Sunday, May 1, 2011

Euro and Germany

Floyd Norris examines the widespread belief that the the big winner from the introduction of Euro has been Germany. He points to an ECB study which finds that since its introduction in 1999, Germany has gained competitiveness, not only against other major industrial nations but against all other members of the euro zone.



The study also finds that over the same period, Germany’s balance of payments has gone from a small deficit to a strong surplus, but in the euro zone as a whole the balance of payments position has deteriorated slightly. Norris writes,

"With the exception of Germany, each of the countries shown has lost competitiveness because unit labor costs have risen more rapidly in those countries. Absent the euro, many of the countries probably would have devalued their national currencies, but that is not possible as long as they remain in the euro zone."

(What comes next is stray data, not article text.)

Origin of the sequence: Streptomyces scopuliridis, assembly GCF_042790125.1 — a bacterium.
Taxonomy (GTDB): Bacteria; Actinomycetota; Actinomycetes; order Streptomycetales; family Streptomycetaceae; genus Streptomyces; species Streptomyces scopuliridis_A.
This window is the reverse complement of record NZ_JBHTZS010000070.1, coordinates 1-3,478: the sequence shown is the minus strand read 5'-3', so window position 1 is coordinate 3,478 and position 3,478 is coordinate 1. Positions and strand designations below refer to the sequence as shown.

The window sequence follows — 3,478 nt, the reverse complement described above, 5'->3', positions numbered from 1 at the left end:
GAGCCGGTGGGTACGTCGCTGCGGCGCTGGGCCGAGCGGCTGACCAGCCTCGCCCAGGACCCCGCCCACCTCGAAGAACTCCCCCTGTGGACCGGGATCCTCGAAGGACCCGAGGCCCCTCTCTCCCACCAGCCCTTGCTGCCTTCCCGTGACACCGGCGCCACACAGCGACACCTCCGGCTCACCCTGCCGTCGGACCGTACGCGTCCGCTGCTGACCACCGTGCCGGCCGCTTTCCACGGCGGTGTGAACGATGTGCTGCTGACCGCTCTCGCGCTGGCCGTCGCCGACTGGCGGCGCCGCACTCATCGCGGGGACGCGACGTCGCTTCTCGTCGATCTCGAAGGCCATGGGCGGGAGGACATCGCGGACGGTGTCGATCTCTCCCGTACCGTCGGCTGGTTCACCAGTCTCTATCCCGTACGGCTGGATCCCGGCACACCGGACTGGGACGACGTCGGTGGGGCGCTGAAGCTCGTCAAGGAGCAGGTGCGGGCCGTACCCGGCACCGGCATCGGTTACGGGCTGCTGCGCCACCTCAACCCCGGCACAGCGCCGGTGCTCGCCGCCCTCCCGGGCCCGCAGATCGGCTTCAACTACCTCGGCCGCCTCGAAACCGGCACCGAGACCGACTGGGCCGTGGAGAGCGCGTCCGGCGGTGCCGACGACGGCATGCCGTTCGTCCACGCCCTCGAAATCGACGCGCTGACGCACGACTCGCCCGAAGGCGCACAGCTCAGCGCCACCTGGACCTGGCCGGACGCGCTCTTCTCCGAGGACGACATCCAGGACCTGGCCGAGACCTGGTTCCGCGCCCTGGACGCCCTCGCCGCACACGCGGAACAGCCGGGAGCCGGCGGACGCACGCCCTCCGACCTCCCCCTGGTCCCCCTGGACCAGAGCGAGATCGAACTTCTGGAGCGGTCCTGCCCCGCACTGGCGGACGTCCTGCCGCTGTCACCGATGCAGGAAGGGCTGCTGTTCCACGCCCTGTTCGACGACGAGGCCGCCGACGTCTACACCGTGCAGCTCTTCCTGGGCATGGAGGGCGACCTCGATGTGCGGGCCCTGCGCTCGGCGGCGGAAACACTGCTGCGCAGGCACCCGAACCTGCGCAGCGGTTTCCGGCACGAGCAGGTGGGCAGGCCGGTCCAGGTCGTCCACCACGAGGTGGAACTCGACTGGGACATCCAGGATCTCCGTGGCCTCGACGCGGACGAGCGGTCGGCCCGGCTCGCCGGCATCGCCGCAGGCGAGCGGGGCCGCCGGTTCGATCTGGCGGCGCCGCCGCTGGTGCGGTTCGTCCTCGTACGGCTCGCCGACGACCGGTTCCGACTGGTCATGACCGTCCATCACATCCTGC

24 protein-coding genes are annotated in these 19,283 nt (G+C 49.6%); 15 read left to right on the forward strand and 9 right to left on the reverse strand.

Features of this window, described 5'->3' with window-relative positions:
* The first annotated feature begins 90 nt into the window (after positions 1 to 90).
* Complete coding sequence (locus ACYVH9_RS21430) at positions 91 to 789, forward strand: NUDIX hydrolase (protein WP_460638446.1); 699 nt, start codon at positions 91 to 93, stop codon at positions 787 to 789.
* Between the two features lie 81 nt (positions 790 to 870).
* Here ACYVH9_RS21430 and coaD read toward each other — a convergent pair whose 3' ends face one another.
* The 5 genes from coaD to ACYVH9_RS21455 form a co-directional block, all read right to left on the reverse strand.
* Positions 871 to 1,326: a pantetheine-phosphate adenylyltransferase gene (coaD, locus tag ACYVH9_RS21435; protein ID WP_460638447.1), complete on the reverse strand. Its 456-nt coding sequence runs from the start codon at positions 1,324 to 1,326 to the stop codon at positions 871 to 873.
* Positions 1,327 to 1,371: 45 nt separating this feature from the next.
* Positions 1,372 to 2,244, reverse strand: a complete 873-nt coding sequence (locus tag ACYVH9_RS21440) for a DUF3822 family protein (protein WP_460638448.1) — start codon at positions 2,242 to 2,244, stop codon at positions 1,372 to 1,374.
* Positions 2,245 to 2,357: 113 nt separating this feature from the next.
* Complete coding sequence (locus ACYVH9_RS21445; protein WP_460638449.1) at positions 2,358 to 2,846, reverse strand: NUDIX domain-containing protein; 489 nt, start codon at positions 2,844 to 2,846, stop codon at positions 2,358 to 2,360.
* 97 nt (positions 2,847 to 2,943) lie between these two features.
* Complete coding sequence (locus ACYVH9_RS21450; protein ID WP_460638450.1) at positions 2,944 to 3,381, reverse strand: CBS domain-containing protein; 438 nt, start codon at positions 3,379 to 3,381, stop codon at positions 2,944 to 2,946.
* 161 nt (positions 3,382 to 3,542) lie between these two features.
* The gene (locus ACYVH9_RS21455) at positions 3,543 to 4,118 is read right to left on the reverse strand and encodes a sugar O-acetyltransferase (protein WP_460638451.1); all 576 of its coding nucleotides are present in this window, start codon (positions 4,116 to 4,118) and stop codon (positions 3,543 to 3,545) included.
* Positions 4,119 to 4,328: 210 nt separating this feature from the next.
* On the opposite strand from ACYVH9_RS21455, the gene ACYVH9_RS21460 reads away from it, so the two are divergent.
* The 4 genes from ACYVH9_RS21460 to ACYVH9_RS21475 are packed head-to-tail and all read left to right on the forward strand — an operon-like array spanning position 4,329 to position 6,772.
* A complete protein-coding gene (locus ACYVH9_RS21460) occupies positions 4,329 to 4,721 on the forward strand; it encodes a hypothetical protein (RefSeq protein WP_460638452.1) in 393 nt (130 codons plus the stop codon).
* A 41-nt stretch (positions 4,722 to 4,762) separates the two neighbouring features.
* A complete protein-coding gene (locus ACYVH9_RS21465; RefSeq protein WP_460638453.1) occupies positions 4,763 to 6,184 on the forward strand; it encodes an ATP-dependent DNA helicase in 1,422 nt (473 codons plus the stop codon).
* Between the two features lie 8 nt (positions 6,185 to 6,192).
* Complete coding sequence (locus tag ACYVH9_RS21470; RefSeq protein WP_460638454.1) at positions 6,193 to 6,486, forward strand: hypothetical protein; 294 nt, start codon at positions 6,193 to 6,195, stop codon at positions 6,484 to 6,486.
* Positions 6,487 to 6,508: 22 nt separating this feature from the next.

I have already blogged about how decline in competitiveness has played an important contributor to the problems of countries like Portugal and Greece.

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